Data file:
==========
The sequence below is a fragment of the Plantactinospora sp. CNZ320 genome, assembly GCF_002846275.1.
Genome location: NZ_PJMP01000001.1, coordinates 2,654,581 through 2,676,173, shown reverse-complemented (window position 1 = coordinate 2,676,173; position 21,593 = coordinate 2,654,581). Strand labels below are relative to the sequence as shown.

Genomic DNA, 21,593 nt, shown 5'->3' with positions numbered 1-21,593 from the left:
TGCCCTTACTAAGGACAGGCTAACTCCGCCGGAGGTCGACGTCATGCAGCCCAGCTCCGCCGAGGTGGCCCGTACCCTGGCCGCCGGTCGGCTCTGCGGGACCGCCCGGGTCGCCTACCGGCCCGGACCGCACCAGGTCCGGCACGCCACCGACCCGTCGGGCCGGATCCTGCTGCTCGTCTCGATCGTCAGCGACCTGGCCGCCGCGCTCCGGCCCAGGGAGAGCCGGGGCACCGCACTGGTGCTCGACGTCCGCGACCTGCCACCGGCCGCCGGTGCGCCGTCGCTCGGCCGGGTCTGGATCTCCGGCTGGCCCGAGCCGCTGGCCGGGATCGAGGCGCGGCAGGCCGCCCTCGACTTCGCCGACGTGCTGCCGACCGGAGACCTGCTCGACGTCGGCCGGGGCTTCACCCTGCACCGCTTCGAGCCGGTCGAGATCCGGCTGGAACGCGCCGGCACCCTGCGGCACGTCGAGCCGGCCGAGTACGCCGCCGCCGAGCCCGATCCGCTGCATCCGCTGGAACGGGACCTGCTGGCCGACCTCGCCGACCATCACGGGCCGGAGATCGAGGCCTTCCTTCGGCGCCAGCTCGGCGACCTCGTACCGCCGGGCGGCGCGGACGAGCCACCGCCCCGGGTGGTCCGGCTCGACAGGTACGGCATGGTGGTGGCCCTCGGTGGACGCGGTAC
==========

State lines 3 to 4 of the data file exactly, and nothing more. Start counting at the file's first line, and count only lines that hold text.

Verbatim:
Genomic DNA, 21,593 nt, shown 5'->3' with positions numbered 1-21,593 from the left:
TGCCCTTACTAAGGACAGGCTAACTCCGCCGGAGGTCGACGTCATGCAGCCCAGCTCCGCCGAGGTGGCCCGTACCCTGGCCGCCGGTCGGCTCTGCGGGACCGCCCGGGTCGCCTACCGGCCCGGACCGCACCAGGTCCGGCACGCCACCGACCCGTCGGGCCGGATCCTGCTGCTCGTCTCGATCGTCAGCGACCTGGCCGCCGCGCTCCGGCCCAGGGAGAGCCGGGGCACCGCACTGGTGCTCGACGTCCGCGACCTGCCACCGGCCGCCGGTGCGCCGTCGCTCGGCCGGGTCTGGATCTCCGGCTGGCCCGAGCCGCTGGCCGGGATCGAGGCGCGGCAGGCCGCCCTCGACTTCGCCGACGTGCTGCCGACCGGAGACCTGCTCGACGTCGGCCGGGGCTTCACCCTGCACCGCTTCGAGCCGGTCGAGATCCGGCTGGAACGCGCCGGCACCCTGCGGCACGTCGAGCCGGCCGAGTACGCCGCCGCCGAGCCCGATCCGCTGCATCCGCTGGAACGGGACCTGCTGGCCGACCTCGCCGACCATCACGGGCCGGAGATCGAGGCCTTCCTTCGGCGCCAGCTCGGCGACCTCGTACCGCCGGGCGGCGCGGACGAGCCACCGCCCCGGGTGGTCCGGCTCGACAGGTACGGCATGGTGGTGGCCCTCGGTGGACGCGGTAC